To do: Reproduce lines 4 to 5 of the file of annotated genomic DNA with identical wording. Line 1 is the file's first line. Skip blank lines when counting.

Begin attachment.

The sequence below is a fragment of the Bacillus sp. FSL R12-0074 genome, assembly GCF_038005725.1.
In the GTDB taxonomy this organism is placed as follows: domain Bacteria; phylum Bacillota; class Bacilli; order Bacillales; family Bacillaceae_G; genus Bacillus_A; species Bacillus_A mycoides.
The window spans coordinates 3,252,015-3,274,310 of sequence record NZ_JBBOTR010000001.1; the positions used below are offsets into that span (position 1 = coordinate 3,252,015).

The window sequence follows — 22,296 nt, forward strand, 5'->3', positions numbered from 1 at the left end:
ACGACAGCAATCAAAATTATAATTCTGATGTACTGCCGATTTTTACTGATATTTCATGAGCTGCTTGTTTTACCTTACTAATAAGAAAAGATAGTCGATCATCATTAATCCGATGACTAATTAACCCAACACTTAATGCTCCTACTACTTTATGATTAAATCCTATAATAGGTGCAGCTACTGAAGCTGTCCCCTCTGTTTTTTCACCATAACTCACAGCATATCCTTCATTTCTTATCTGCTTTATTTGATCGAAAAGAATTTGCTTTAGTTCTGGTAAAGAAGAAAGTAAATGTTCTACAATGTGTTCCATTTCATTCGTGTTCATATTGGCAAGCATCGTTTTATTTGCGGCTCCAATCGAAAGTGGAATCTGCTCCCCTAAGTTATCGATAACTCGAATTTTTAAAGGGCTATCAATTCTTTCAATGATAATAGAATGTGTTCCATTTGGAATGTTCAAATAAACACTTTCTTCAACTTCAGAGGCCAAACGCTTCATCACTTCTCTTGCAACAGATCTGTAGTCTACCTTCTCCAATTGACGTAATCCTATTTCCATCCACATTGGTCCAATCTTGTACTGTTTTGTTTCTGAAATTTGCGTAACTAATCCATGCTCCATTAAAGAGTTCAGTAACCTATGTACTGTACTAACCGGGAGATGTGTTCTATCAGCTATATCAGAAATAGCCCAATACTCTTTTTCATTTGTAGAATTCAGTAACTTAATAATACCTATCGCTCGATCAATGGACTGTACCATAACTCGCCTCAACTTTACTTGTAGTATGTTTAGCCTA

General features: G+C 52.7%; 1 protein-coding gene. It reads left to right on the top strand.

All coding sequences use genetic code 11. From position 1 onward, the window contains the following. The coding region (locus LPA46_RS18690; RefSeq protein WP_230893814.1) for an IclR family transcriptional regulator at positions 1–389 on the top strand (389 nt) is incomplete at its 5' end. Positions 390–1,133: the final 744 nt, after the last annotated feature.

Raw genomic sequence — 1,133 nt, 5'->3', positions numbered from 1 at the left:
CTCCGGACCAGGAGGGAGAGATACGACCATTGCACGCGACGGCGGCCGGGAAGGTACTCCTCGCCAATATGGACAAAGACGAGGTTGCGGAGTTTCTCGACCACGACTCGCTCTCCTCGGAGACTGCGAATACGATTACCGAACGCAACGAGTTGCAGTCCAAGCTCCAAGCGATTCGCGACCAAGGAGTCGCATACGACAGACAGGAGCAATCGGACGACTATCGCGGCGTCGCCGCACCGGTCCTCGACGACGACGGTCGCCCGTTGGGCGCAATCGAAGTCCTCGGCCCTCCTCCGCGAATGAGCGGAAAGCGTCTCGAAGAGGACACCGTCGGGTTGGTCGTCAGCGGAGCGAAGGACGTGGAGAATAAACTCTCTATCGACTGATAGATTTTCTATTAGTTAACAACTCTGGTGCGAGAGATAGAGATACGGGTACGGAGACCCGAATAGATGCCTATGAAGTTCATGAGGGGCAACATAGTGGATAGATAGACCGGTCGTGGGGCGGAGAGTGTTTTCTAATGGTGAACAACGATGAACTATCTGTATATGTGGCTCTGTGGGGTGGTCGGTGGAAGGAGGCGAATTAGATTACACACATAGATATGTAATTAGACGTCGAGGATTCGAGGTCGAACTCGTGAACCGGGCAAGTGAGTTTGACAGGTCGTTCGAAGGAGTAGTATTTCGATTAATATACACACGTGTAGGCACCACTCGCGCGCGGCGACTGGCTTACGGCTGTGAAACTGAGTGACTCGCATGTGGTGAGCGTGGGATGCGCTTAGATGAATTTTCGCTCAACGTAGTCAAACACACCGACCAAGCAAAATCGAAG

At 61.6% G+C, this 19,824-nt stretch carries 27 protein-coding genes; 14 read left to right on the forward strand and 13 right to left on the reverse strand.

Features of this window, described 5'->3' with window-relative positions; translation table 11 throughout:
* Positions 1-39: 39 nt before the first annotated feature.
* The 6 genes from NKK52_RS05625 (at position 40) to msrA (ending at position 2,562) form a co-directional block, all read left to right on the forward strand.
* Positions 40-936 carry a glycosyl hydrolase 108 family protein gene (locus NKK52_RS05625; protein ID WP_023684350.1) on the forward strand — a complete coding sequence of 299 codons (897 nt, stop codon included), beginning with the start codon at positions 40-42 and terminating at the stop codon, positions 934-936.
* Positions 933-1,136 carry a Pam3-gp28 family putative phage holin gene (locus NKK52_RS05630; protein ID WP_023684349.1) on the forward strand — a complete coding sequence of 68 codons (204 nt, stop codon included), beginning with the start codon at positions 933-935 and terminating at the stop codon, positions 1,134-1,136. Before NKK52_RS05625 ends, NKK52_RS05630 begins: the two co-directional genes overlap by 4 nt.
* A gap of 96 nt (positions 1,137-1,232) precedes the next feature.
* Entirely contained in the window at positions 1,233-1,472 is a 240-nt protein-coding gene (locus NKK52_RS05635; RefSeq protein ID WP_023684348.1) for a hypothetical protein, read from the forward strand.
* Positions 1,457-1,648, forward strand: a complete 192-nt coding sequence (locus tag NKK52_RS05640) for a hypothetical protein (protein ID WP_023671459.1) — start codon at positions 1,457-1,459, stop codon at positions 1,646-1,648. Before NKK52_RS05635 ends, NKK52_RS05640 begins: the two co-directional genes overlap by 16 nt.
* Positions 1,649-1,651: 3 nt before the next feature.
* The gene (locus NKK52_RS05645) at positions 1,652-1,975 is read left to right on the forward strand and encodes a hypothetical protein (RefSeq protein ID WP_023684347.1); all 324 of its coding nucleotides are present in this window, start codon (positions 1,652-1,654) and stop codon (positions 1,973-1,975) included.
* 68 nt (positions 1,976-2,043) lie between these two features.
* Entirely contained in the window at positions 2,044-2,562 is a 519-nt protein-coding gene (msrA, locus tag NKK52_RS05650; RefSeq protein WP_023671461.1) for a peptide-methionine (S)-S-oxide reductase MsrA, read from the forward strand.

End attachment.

The window sequence follows — 22,296 nt, forward strand, 5'->3', positions numbered from 1 at the left end:
ACGACAGCAATCAAAATTATAATTCTGATGTACTGCCGATTTTTACTGATATTTCATGAGCTGCTTGTTTTACCTTACTAATAAGAAAAGATAGTCGATCATCATTAATCCGATGACTAATTAACCCAACACTTAATGCTCCTACTACTTTATGATTAAATCCTATAATAGGTGCAGCTACTGAAGCTGTCCCCTCTGTTTTTTCACCATAACTCACAGCATATCCTTCATTTCTTATCTGCTTTATTTGATCGAAAAGAATTTGCTTTAGTTCTGGTAAAGAAGAAAGTAAATGTTCTACAATGTGTTCCATTTCATTCGTGTTCATATTGGCAAGCATCGTTTTATTTGCGGCTCCAATCGAAAGTGGAATCTGCTCCCCTAAGTTATCGATAACTCGAATTTTTAAAGGGCTATCAATTCTTTCAATGATAATAGAATGTGTTCCATTTGGAATGTTCAAATAAACACTTTCTTCAACTTCAGAGGCCAAACGCTTCATCACTTCTCTTGCAACAGATCTGTAGTCTACCTTCTCCAATTGACGTAATCCTATTTCCATCCACATTGGTCCAATCTTGTACTGTTTTGTTTCTGAAATTTGCGTAACTAATCCATGCTCCATTAAAGAGTTCAGTAACCTATGTACTGTACTAACCGGGAGATGTGTTCTATCAGCTATATCAGAAATAGCCCAATACTCTTTTTCATTTGTAGAATTCAGTAACTTAATAATACCTATCGCTCGATCAATGGACTGTACCATAACTCGCCTCAACTTTACTTGTAGTATGTTTAGCCTA